Core samples taken in 2013 showed that the coarse sediment, which was underwater for 100 years, had little organic matter and was full of sulfur, she said. They had to begin from a stinky baseline when helping the ecosystem improve.
“The plants had every type of hurdle to jump,” Burkhardt said. “They overcame harsh winds, direct sun, drought and frost heaves — it’s a testament to how resilient the plants are.”
Volunteers and Yakama Nation staff planted 7,000 plants in 2.8 acres on Northwestern Park near the head of the reservoir. PacifiCorp planted about 14,000 in about 60 acres.
The Yakama Nation selected 34 varieties of plants with cultural value to the tribe, meaning they could be harvested for medicine, food and ceremonies, Burkhardt said. They anticipated high plant mortality because of the harsh landscape and soil composition, so they planted densely to support biodiversity and jumpstart the area’s growth.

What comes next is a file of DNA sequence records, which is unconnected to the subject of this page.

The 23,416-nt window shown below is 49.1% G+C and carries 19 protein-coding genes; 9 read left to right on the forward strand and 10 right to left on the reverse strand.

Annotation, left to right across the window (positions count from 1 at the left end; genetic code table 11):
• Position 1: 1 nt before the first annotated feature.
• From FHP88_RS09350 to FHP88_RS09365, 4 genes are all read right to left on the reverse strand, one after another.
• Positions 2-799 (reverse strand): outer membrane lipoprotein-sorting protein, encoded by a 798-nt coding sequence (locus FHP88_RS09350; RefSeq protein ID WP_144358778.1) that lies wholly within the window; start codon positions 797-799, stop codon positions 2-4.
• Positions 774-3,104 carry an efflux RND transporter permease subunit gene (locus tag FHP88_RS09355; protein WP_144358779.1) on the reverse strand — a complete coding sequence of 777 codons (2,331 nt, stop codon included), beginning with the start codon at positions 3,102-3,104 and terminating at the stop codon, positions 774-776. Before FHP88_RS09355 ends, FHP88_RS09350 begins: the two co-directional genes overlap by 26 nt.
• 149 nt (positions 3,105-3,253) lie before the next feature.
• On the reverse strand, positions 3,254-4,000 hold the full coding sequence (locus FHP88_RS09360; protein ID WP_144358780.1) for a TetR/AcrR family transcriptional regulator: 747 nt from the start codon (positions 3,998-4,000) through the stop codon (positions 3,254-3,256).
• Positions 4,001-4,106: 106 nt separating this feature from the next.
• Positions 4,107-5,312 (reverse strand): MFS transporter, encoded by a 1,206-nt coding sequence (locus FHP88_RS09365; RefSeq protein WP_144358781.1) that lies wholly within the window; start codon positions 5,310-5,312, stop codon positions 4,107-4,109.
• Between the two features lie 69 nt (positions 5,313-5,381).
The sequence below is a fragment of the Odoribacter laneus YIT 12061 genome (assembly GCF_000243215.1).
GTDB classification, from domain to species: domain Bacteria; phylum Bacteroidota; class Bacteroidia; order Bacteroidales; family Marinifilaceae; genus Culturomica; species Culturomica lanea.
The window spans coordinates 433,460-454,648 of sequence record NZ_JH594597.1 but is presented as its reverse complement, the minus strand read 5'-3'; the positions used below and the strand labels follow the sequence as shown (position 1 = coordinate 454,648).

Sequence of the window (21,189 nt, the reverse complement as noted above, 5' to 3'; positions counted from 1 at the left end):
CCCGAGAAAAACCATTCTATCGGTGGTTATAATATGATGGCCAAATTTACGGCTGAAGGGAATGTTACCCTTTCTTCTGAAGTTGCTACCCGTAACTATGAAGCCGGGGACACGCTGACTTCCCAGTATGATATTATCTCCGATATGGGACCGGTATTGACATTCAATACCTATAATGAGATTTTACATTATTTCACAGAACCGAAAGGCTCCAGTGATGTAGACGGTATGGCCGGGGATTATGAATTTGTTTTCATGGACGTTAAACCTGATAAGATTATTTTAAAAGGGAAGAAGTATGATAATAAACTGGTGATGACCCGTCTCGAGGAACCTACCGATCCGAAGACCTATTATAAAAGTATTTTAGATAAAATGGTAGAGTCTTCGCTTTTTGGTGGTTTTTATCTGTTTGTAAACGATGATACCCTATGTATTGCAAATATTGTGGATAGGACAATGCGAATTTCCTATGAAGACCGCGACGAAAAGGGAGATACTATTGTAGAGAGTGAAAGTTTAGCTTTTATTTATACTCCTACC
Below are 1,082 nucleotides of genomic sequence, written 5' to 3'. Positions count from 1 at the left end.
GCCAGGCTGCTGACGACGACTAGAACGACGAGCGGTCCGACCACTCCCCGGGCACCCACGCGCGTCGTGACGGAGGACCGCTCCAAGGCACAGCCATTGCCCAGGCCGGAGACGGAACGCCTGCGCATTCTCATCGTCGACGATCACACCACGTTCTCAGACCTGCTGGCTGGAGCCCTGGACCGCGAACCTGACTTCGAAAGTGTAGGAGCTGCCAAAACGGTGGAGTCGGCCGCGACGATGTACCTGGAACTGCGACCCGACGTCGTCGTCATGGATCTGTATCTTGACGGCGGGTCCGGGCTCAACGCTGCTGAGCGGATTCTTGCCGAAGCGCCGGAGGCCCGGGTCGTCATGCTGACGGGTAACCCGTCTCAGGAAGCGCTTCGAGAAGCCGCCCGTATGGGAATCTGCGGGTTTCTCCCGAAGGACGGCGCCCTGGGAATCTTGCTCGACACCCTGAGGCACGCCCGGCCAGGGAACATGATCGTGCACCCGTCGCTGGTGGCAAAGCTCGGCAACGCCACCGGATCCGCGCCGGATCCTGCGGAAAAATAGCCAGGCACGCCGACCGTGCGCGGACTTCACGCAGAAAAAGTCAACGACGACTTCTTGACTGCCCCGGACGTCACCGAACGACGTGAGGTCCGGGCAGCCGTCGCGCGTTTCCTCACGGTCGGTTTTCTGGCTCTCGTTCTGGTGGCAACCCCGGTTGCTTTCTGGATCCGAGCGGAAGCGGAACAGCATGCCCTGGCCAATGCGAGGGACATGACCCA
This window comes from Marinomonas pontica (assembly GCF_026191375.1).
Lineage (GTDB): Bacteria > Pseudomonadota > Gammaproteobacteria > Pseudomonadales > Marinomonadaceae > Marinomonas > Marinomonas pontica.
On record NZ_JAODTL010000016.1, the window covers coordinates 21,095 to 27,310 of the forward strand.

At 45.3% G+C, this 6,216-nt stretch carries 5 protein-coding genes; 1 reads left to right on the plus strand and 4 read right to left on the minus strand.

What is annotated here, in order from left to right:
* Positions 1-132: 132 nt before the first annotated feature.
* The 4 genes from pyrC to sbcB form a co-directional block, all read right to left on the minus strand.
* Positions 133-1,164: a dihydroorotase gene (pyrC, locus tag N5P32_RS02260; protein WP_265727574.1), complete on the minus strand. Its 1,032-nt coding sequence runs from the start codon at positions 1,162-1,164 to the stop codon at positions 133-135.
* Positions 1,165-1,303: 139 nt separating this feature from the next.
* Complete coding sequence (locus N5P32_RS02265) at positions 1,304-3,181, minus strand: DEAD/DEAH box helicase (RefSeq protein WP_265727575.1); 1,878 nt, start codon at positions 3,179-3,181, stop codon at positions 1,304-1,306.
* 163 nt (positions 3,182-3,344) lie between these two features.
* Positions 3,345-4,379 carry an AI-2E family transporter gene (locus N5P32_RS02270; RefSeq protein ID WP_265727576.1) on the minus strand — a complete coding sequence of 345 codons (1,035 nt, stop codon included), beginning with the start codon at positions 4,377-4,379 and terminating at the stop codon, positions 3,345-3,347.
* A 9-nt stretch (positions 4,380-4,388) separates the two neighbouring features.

The ecosystem rebounded quicker than scientific modeling projected it would. Although there were trees and shrubs that had a zero percent survival rate, many of the species matured and are spreading their seed. Better yet, the lush landscape has been joined by other plants, fungi and pollinators. This presents hope for the environment’s future, as more restoration projects in the basin are underway.
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